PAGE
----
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Take me out to the ballgame. Potomac State College baseball team is wrapping up this season with just three more games left.

Out of the 40 games played this season so far, the team has won 26. They have had 23 home runs, 1187 at bats, 266 runs, 359 hits, 80 doubles, seven triples and 221 strikeouts. The team’s batting average is .302. Their on-base percentage is .394 and their slugging percentage is .440.

Tanner Lambert, number 44, said this past season has gone well. “Looking back at where we came from, we have made big strides as a team and are currently playing the best we have all season,” Lambert said.

Lambert believes the team is competitive with Harford Community College. Harford is considered to have one of the top baseball teams in the country and went to the Junior College World Series last year. “Two weekends ago we split our doubleheader with them; proving that we can compete with some of the top teams in the country,” Lambert said. Both PSC and Harford are in Region 20.

The baseball team practices six days out of the week.


2017 Outstanding Student Ali Barrett w Orlikoff

Ali Barrett receiving the Outstanding Student Award by President Orlikoff. Photo by PSC Communications

Ali Barrett was named the 2017 Outstanding Student of the Year at the annual Scholars’ Wall and Recognition Day Ceremony.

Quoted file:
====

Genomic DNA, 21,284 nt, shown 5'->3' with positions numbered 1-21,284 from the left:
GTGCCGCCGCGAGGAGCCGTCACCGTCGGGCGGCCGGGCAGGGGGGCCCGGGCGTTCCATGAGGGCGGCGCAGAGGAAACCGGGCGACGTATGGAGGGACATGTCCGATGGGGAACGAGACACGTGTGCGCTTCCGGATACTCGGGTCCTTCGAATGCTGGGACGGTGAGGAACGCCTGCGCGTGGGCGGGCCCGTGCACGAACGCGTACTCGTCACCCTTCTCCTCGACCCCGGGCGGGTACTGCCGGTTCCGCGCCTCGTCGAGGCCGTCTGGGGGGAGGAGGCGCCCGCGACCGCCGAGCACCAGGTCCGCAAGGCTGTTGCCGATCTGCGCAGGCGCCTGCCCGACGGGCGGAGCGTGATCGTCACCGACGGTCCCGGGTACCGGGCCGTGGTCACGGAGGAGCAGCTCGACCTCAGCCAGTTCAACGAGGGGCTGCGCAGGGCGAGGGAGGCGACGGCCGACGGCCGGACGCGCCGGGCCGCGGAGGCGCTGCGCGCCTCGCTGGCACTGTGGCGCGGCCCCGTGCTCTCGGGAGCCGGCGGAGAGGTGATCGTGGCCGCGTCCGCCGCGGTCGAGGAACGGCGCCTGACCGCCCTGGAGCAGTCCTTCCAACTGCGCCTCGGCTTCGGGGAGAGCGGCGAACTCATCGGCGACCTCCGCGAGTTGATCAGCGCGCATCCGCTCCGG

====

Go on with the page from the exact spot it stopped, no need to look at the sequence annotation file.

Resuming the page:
The nominees for the prestigious E. William Noland Outstanding Student Award were Samuel Aloi, Samantha Hesse, Breanna Nestor, Nickolas Imes, Ali Barrett, Sarah Whiteman and Hannah Dickson.

Barrett, Dickson and Whiteman were chosen by a faculty committee to be honored on the Scholar’s Wall after reviewing their resumes and conducting an interview with each individual.

All three will share in the achievement of having their names engraved on the Duke Anthony Whitmore and Henry Louis Gates Jr. Academic Achievement Wall (Scholars’ Wall).

The wall was planned to honor Henry Louis Gates Jr., Ph.D., who attended PSC and now serves as chair of Harvard’s Department of African American Studies.

Gates planned to become a physician while attending PSC. His teacher, Tony “Duke” Whitmore, changed his life by introducing the world of language and literature to Gates.

Whitmore died before the wall could be complete, so Gates honored him by adding his professor’s name beside his for the wall.

The committee also chooses a former faculty member to be honored. Kenneth F. Haines was honored this year. He dedicated 44 years of service at PSC, teaching foreign languages.

R. Ivan Pinnell, class of 1963, was chosen as the Alumni Honoree. He earned his associate degree in journalism from PSC in 1963. As a student he served as a reporter and was a member editorial board for the “Pasquino”.


Graduation weekend is quickly approaching for students eager to celebrate their achievement.

A Cinco de Mayo themed dinner will be held for all graduates on May 5th at 5 p.m. in the Davis Conference Center. Graduates may invite up to two guests to accompany them. The dinner ends at 6 p.m. and is followed by graduation practice in the Church-McKee Arts Center.